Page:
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5 important facts we learnt about Ramadan and fasting from our Muslim colleagues 

Ramadan Kareem!

With the holy month of Ramadan back in motion again, Muslims all over the world are now fasting from dawn to sunset as required by their religion.

5 important facts we learnt about ramadan and fasting from our muslim colleagues  | weirdkaya
Photo from Freepik

Due to our lack of knowledge about the significance of fasting during Ramadan, we decided to consult our Muslim colleagues and here are some of the interesting facts surrounding this annual routine.

1. Why do Muslims fast?

Ramadan serves as a commemoration of Prophet Muhammad’s (PBUH) first revelation and is regarded as one of the Five Pillars of Islam.

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The instruction from Allah s.w.t to fast is also clearly stated in the al-Quran, where Surah al-Baqarah 183 and 185 reads:

“To those who believe, it is obligatory upon you to fast as it was obligatory upon those before you, that you may guard against evil.”

5 important facts we learnt about ramadan and fasting from our muslim colleagues  | weirdkaya
Photo from Freepik

“Hai orang-orang yang beriman, diwajibkan atas kamu berpuasa sebagaimana diwajibkan atas orang-orang sebelum kalian agar kamu bertakwa” (QS. Al Baqarah: 183)

“Ramadan is the month sent down the Quran, as a guide to mankind, and also clear signs for guidance and judgment (between right and wrong).” 

“Bulan Ramadhan adalah bulan diturunkannya Al Qur’an. Al Quran adalah petunjuk bagi manusia dan penjelasan-penjelasan mengenai petunjuk itu dan pembeza (antara yang hak dan yang bathil)” (QS. Al Baqarah: 185)

2. Fasting has several health benefits

Fasting has been proven to improve the digestive system as it is given time to rest and recuperate. Fasting can also help reduce weight and refresh one’s body, provided that he/she doesn’t overeat outside of fasting hours.

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As for the spiritual aspect, fasting trains one in practising stronger self-control in refraining from immoral activities and also helps in sharpening one’s mental state.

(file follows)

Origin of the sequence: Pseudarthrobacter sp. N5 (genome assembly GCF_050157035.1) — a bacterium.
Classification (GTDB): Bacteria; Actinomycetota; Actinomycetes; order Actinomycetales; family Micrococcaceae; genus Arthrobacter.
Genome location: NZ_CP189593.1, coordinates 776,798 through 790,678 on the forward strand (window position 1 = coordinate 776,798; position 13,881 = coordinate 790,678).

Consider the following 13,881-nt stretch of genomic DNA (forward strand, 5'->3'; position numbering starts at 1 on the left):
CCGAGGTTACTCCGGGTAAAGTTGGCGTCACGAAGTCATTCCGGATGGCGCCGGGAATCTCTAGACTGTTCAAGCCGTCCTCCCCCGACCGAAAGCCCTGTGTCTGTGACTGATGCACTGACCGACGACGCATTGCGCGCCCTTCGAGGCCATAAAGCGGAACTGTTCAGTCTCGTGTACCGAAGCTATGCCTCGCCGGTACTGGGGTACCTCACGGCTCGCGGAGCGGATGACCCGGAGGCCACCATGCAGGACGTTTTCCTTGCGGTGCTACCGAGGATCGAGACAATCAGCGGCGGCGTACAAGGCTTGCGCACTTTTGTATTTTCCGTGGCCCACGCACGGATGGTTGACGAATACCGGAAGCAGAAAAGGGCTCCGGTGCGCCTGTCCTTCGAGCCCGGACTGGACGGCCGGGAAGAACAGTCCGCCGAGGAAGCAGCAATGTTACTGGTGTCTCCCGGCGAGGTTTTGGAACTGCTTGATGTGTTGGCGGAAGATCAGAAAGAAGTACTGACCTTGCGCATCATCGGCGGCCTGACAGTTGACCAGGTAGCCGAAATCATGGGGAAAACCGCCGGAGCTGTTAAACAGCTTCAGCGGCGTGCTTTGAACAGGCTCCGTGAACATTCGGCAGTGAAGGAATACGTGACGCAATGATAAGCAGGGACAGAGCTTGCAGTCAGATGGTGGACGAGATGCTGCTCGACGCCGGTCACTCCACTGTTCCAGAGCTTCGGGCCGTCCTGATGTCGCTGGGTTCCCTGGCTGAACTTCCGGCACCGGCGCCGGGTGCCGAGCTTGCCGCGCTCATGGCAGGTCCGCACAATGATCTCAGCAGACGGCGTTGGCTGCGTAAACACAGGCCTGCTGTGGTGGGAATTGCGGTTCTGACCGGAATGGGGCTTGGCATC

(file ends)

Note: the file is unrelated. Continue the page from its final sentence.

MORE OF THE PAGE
Interestingly, heavy smokers usually use the Ramadan month as a “training period” to slowly and gradually quash their smoking habit for good.

5 important facts we learnt about ramadan and fasting from our muslim colleagues  | weirdkaya
Photo from Freepik

3. It’s not just about eating and drinking

One common belief surrounding the fasting month is that Muslims are forbidden from eating and drinking only.

However, there are other activities that they are not to partake in while fasting such as smoking, having sex, swearing, or speaking ill of others.

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And if you’re wondering whether they can just “sleep” the temptations off, the answer is unfortunately no. After all, self-restraint is key when it comes to strengthening one’s mental fortitude.

Muslims are also encouraged to do more good deeds, reflect on their values, and increase their knowledge about the Holy Quran and the life of Prophet Muhammad (PBUH).

4. Who can be exempted?

While it’s compulsory for Muslims to fast from dawn to sunset, there are several exceptions.

5 important facts we learnt about ramadan and fasting from our muslim colleagues  | weirdkaya
Musafir (Photo via OMIW)

Individuals who are too young, too old, ill, breastfeeding, diabetic, menstruating, pregnant, or travelling (musafir) are not required to fast. However, most of them, especially the travellers, are to compensate for the days they’ve not fasted once Ramadan passes.

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5. How is fasting like?

According to our Muslim colleagues, the first week of fasting is usually the hardest but one will eventually get used to it as the days go by.

But, it’s important to note that every person’s physical condition varies and may experience something different.

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5 important facts we learnt about ramadan and fasting from our muslim colleagues  | weirdkaya
Our colleague break fast with his family. (Photo courtesy to WeirdKaya)

Now that you know the importance of fasting during Ramadan to our Muslim friends, be sure not to eat or drink in their presence to avoid tempting them even if they are okay with it!

Here’s the Ramadan calendar for 2022:

Read also:


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Cover image via Berita Harian & religionnews.com

Editor: Sarah Yeoh